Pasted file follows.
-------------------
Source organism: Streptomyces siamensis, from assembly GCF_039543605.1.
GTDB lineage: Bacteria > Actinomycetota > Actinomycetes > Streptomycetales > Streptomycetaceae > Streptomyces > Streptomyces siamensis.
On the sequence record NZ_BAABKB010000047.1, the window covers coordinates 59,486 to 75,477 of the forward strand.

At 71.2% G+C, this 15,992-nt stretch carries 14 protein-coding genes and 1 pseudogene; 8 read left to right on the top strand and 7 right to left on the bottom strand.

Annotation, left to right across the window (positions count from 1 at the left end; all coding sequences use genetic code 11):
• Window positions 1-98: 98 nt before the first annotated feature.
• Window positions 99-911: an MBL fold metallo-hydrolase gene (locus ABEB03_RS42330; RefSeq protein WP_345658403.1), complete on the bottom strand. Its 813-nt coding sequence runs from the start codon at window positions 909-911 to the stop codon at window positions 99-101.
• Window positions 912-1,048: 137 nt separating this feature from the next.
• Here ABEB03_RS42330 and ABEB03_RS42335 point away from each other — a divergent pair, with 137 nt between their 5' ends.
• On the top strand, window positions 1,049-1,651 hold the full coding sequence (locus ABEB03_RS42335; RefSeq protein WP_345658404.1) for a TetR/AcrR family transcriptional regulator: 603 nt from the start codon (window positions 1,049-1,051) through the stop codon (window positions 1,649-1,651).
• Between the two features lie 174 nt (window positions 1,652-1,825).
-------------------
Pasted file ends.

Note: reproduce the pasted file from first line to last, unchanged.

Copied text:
Source organism: Streptomyces siamensis, from assembly GCF_039543605.1.
GTDB lineage: Bacteria > Actinomycetota > Actinomycetes > Streptomycetales > Streptomycetaceae > Streptomyces > Streptomyces siamensis.
On the sequence record NZ_BAABKB010000047.1, the window covers coordinates 59,486 to 75,477 of the forward strand.

At 71.2% G+C, this 15,992-nt stretch carries 14 protein-coding genes and 1 pseudogene; 8 read left to right on the top strand and 7 right to left on the bottom strand.

Annotation, left to right across the window (positions count from 1 at the left end; all coding sequences use genetic code 11):
• Window positions 1-98: 98 nt before the first annotated feature.
• Window positions 99-911: an MBL fold metallo-hydrolase gene (locus ABEB03_RS42330; RefSeq protein WP_345658403.1), complete on the bottom strand. Its 813-nt coding sequence runs from the start codon at window positions 909-911 to the stop codon at window positions 99-101.
• Window positions 912-1,048: 137 nt separating this feature from the next.
• Here ABEB03_RS42330 and ABEB03_RS42335 point away from each other — a divergent pair, with 137 nt between their 5' ends.
• On the top strand, window positions 1,049-1,651 hold the full coding sequence (locus ABEB03_RS42335; RefSeq protein WP_345658404.1) for a TetR/AcrR family transcriptional regulator: 603 nt from the start codon (window positions 1,049-1,051) through the stop codon (window positions 1,649-1,651).
• Between the two features lie 174 nt (window positions 1,652-1,825).